R.Ph. presses on with suit against Abbott for its return goods policy

August 23, 2004

New York pharmacist, Jim Schiffer, takes on Abbott for its return goods policy

 

GOVERNMENT/LAW

R.Ph. presses on with suit against Abbott over return goods

Can an independent pharmacist get a drug company to change its return goods policy back to what it was six years ago? Sound like a tall order?

Not to Jim Schiffer, R.Ph., co-owner of Jim & Phil's Family Pharmacy in Brooklyn, N.Y. He is charging ahead with his suit against Abbott Laboratories.

Schiffer had filed suit against Abbott back in 1998, when the company issued a new return goods policy that basically refused to accept outdated merchandise for exchange (Drug Topics, May 4, 1998). To settle the suit, Abbott agreed to pay Schiffer $1,200 and the pharmacist was willing to accept this amount. But the settlement fell through because a judge had additionally imposed a gag order on the R.Ph., per Abbott's request, to keep the court proceedings confidential. Schiffer appealed this ruling and, to his delight, a high court recently agreed that it was improper to muzzle the defendant since it was a violation of his right to free speech.

Schiffer told Drug Topics that he hopes his case will now go to trial. According to the New York pharmacist, Abbott is in the wrong for two reasons. First, for Abbott to suddenly change its return goods policy without having reached an agreement with its customers is a violation of contract law, he charged. Second, he said, the courts look at what's known as "custom and usage in the industry." By this he means that if a company is doing business in a certain field, it should follow the custom and usage of the industry. The prevailing practice is for pharmaceutical companies to accept return goods, he claimed, so for Abbott to unilaterally decide not to take them back has generated a lot of complaints from pharmacists. He said he has letters from pharmacists in California, New Jersey, Pennsylvania, and other states backing him up.

Dexter Swanton is one pharmacist who is dissatisfied with Abbott's return goods policy. Abbott's return goods policy is one of the worst in the industry, he said. "I know that many pharmacists try to avoid buying its products," said the pharmacist, who practices at Swanton (Vermont) Rexall Drugs. "We try not to purchase any more of Abbott's products than needed. We also try to switch to another manufacturer, if the doctor agrees." He added, "Most companies' return goods programs are very good and credits help cash flow. We do get penalized various percentages for returns, but in today's atmosphere of shrinking profits and reduced reimbursements, any credit on returns is better than nothing."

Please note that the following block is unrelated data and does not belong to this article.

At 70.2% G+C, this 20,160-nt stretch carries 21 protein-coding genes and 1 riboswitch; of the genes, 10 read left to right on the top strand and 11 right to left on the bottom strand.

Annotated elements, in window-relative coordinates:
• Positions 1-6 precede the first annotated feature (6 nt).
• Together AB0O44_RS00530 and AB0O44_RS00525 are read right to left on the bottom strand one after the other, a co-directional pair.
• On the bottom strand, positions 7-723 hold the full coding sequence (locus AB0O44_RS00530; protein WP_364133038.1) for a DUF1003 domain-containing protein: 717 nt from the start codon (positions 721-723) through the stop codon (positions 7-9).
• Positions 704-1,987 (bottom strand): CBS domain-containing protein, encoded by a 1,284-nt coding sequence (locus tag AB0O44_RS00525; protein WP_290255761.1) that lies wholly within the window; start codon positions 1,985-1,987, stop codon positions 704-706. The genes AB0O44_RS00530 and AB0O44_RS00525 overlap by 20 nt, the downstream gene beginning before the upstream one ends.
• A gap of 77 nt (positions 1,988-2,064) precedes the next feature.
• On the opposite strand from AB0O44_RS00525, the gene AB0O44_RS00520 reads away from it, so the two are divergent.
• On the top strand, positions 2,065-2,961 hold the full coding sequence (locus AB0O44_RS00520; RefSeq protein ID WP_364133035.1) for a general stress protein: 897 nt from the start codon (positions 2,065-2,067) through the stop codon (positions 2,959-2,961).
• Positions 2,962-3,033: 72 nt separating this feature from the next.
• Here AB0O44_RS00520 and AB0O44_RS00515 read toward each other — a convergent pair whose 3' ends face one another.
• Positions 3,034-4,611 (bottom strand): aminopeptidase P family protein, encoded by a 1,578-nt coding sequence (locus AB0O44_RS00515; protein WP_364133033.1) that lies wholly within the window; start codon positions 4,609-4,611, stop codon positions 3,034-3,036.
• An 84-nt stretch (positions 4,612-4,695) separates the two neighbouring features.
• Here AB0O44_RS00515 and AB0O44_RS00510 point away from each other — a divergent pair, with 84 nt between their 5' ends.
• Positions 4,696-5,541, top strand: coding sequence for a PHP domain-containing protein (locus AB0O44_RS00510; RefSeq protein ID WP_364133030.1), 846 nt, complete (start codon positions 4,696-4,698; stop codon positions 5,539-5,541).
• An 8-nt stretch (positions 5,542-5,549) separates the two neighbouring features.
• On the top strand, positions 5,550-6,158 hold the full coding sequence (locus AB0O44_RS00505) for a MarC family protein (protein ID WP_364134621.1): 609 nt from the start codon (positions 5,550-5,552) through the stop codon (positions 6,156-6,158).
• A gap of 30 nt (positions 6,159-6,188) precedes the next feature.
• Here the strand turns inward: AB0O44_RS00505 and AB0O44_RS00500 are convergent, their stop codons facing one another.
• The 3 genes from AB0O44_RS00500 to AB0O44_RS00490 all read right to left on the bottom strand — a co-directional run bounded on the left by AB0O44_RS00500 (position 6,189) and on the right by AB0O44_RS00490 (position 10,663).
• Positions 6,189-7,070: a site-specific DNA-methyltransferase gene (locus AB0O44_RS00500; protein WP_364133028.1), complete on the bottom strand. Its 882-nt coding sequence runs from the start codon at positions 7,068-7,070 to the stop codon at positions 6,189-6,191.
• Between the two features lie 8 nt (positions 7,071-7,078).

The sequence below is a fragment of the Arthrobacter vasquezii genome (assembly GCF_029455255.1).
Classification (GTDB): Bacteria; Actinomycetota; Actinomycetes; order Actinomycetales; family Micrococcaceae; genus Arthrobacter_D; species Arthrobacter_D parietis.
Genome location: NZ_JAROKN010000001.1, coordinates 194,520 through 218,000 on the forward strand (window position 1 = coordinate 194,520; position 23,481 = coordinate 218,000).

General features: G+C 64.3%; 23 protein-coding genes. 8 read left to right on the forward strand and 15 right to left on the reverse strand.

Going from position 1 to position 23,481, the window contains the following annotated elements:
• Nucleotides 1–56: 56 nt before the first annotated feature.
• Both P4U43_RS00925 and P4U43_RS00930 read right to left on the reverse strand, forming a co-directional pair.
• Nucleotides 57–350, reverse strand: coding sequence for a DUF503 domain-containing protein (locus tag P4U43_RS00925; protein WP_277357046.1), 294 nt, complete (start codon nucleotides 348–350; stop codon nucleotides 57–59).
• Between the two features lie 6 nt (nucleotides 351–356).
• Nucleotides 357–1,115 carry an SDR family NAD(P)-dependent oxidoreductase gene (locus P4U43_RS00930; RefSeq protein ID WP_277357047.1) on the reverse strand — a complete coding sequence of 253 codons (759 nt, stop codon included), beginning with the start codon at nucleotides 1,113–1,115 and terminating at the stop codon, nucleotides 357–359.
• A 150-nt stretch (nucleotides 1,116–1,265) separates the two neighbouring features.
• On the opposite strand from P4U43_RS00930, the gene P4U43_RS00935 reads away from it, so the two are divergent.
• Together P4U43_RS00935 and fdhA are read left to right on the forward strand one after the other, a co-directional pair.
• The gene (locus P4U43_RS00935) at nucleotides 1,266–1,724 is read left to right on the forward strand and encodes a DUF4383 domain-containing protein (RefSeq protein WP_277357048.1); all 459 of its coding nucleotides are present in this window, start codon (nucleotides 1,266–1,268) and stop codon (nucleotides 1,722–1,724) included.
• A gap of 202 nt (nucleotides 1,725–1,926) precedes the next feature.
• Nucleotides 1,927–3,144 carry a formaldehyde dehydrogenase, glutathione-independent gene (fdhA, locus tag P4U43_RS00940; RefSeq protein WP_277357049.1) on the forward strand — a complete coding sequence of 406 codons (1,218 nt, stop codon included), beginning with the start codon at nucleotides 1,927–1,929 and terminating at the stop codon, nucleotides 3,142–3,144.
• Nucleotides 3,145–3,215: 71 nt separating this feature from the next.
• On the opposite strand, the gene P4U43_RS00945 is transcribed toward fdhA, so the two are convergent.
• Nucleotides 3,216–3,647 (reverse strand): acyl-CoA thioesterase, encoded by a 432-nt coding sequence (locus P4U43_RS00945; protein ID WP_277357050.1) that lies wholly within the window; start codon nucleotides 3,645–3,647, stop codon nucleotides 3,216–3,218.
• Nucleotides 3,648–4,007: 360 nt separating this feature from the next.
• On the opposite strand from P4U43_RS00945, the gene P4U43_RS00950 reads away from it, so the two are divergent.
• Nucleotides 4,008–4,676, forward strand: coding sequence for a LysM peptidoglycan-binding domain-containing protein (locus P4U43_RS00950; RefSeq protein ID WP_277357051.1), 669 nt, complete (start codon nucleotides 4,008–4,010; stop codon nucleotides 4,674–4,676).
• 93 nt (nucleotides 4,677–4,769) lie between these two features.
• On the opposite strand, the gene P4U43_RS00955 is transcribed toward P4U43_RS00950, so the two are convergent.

Not that all of Abbott's customers look with distaste at its return goods policy. There are some clients who actually like the program. Under Abbott's policy, direct-buying customers get an allowance equal to 1% of their gross purchases. Customers no longer have to ship products back to the company, then wait for exchange merchandise. Many wholesalers welcomed this change when it was put in place in 1998. However, independents are a different story. Most independents purchase Abbott products through their wholesalers, and some distributors have been keeping that 1% credit for themselves, rather than passing it along to pharmacies. Schiffer said his wholesaler isn't sharing that 1% credit with him.

Schiffer believes that the refusal of manufacturers to accept return goods could lead to a public health problem. He noted that Georgia passed a law in 2002 mandating that manufacturers give full credit to pharmacies for expired products, and North Carolina requires drug companies to have adequate provisions for the return of outdated drugs. Abbott abides by the laws in these two states. Other manufacturers have liberalized their return goods policy in response to customer requests, he continued; he hopes Abbott would do the same.

How can Schiffer, a sole independent, expect to prevail against a deep-pocketed drug manufacturer? He isn't going it alone—he has some financial support from the New York City Pharmacists Society. Also it doesn't hurt that the pharmacist picked up a law degree after he launched his suit. Now an attorney at the New York law firm of Allegaert Berger & Vogel on days when he isn't practicing in his pharmacy, Schiffer has a history of taking on those he feels are in the wrong. For instance, he helped spearhead a class-action suit against Aetna over a capitated Rx plan a few years ago. Aetna settled the suit by offering a big award to the pharmacists involved.

So what's Abbott's response to the suit? Laureen Cassidy, spokeswoman for Abbott, said the company's return goods policy has been in place for close to six years. There are some customers who are satisfied with the program and there are no plans to change it. "The suit is without merit, and we hope the court will see it that way," she said.

Judy Chi

 



Judy Chi. R.Ph. presses on with suit against Abbott for its return goods policy.

Drug Topics

Aug. 23, 2004;148:62.